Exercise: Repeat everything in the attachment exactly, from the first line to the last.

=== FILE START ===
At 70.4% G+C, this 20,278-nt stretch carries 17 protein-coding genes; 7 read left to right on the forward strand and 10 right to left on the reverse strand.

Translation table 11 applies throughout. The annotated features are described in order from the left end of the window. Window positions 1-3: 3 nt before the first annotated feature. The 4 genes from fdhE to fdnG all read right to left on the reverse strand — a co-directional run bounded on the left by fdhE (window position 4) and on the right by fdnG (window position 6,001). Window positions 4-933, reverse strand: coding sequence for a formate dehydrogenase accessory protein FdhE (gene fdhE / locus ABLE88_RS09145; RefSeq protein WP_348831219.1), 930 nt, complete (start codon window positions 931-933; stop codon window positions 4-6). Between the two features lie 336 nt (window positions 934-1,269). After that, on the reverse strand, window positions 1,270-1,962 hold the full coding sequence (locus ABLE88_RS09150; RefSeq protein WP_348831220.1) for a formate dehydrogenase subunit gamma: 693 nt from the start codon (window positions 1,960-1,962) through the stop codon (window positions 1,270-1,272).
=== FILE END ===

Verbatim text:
At 70.4% G+C, this 20,278-nt stretch carries 17 protein-coding genes; 7 read left to right on the forward strand and 10 right to left on the reverse strand.

Translation table 11 applies throughout. The annotated features are described in order from the left end of the window. Window positions 1-3: 3 nt before the first annotated feature. The 4 genes from fdhE to fdnG all read right to left on the reverse strand — a co-directional run bounded on the left by fdhE (window position 4) and on the right by fdnG (window position 6,001). Window positions 4-933, reverse strand: coding sequence for a formate dehydrogenase accessory protein FdhE (gene fdhE / locus ABLE88_RS09145; RefSeq protein WP_348831219.1), 930 nt, complete (start codon window positions 931-933; stop codon window positions 4-6). Between the two features lie 336 nt (window positions 934-1,269). After that, on the reverse strand, window positions 1,270-1,962 hold the full coding sequence (locus ABLE88_RS09150; RefSeq protein WP_348831220.1) for a formate dehydrogenase subunit gamma: 693 nt from the start codon (window positions 1,960-1,962) through the stop codon (window positions 1,270-1,272).